10. Bridesmaids This hilarious R-rated offering from producer Judd Apatow and director Paul Feig gives the female of the species the same sort of unapologetic, buddy-based chuckler guys have gotten a dozen times over with films like "The Hangover." But it isn't fair to pigeonhole the flick based on gender, so I'll state it simply: "Bridesmaids" is the best comedy of 2011. "Saturday Night Live" standout Kristen Wiig shines in both writing and acting, while Melissa McCarthy is a revelation in delivering one of the year's most entertaining performances.
9. Tinker Tailor Soldier Spy James Bond meets "The Usual Suspects" in Swedish filmmaker Tomas Alfredson's sharp adaptation of the 1974 John le Carre novel. Gary Oldman headlines a virtuoso cast that includes Colin Firth, John Hurt, Tom Hardy, Toby Jones, Mark Strong and Benedict Cumberbatch (if you don't recognize some of those names, don't worry -- you will soon enough). "Tinker" is an intelligent and deliberate whodunit fueled by espionage, intrigue and thespian excellence.
8. The Artist This clever homage to the silent-film era is one of the year's most fascinating pictures. Parisian auteur Michel Hazanavicius paints his "Artist" with a whimsical brush that is at once daring and nostalgic. Jean Dujardin and Berenice Bejo are perfectly cast in the lead roles, but the movie's unrivaled ingenuity is what truly sets it apart. Hazanavicius deserves a great deal of credit for directing a crowd-pleasing, black-and-white silent film while most studios are deciding which mindless 3D actioner to dump on indiscriminate viewers.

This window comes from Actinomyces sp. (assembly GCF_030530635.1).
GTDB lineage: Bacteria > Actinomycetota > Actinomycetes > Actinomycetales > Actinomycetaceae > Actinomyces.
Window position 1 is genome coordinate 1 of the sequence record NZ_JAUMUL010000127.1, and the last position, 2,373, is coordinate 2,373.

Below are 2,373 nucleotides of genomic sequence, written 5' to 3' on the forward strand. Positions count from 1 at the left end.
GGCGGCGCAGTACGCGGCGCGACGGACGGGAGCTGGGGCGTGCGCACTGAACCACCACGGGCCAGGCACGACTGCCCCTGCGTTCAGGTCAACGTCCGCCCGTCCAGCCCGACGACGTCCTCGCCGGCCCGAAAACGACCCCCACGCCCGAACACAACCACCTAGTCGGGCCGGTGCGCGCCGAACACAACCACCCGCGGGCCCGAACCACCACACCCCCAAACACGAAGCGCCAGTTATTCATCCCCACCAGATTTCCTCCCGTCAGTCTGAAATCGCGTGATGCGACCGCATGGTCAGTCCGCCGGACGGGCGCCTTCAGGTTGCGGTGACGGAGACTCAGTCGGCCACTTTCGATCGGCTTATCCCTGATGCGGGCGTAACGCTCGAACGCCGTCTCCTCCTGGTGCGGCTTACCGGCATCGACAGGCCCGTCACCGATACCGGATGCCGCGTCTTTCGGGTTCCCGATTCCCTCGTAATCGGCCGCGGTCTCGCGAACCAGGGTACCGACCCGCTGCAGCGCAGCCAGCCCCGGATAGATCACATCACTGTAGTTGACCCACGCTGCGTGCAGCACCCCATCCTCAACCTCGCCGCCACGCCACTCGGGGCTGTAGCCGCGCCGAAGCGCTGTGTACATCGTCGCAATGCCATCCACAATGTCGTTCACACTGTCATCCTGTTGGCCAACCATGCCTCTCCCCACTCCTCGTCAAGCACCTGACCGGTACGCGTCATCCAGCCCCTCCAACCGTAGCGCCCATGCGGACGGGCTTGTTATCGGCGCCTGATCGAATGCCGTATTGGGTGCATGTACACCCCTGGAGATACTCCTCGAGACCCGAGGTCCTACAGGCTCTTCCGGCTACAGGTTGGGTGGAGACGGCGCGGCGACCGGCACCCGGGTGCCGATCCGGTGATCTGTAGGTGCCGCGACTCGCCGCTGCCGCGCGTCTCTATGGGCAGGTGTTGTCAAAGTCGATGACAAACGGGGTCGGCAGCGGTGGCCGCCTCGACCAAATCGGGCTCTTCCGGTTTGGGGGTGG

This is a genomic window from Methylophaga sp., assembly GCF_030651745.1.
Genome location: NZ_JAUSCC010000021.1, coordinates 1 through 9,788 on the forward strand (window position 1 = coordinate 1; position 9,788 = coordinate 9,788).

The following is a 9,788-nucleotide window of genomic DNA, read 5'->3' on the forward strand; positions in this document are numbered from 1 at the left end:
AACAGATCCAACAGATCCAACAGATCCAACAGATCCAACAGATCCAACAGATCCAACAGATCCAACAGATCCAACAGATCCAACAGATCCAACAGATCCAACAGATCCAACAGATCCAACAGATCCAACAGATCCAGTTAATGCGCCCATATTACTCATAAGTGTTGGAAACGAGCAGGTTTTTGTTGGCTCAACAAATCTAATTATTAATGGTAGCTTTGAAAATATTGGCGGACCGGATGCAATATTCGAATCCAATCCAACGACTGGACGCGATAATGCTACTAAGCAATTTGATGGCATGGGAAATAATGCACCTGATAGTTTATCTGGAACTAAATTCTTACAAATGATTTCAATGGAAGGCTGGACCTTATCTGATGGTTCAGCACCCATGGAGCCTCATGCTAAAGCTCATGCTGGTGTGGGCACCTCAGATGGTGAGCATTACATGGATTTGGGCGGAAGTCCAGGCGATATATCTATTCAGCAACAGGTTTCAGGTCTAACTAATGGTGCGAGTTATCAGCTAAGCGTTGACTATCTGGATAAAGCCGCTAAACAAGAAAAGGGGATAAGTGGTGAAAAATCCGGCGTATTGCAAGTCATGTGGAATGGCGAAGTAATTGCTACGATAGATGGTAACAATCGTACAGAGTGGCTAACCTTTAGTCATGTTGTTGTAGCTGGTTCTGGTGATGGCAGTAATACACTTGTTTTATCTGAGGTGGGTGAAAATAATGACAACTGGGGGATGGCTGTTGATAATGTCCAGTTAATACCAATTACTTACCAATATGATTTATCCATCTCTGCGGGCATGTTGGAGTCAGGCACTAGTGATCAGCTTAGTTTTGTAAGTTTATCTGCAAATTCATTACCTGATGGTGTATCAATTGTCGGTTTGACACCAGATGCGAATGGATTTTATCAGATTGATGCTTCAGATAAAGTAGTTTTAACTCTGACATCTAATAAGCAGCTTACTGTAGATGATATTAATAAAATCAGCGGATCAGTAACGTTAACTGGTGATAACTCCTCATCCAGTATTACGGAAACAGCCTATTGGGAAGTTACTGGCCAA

7. War Horse Steven Spielberg hops in the saddle again to helm this harrowing World War I epic. The production values are exemplary, from breathtaking cinematography to stitch-perfect costume design. Spielberg's ambitious and poignant family drama includes powerful messages about empathy and resilience that trump the picture's sometimes saccharine qualities. The movie's massive scope and diverse characters serve to remind us that "War Horse" is much more about the journey than the destination.
6. Midnight in Paris Present and past intertwine poetically in Woody Allen's romantic charmer. Allen's textured writing brings the audience into 1920s Paris with vivacious flair, and Owen Wilson wriggles free of comedic preconceptions in the leading role. "Midnight" lights up with gorgeous set design and costuming while Kathy Bates, Tom Hiddleston, Corey Stoll and Marion Cotillard sparkle in supporting roles. An imaginative fantasy for the artist in all of us.
5. Moneyball The unlikely pairing of Brad Pitt and Jonah Hill helps drive the most insightful and compelling baseball-themed film since Robert Redford smashed the stadium lights with a homerun in "The Natural." Based on Michael Lewis' 2003 novel about Oakland A's general manager Billy Beane and his controversial approach to fielding a winning team on the cheap, "Moneyball" offers a vivid and witty glimpse into the business side of America's pastime. And Pitt's firecracker portrayal may earn the accomplished actor his first Academy Award.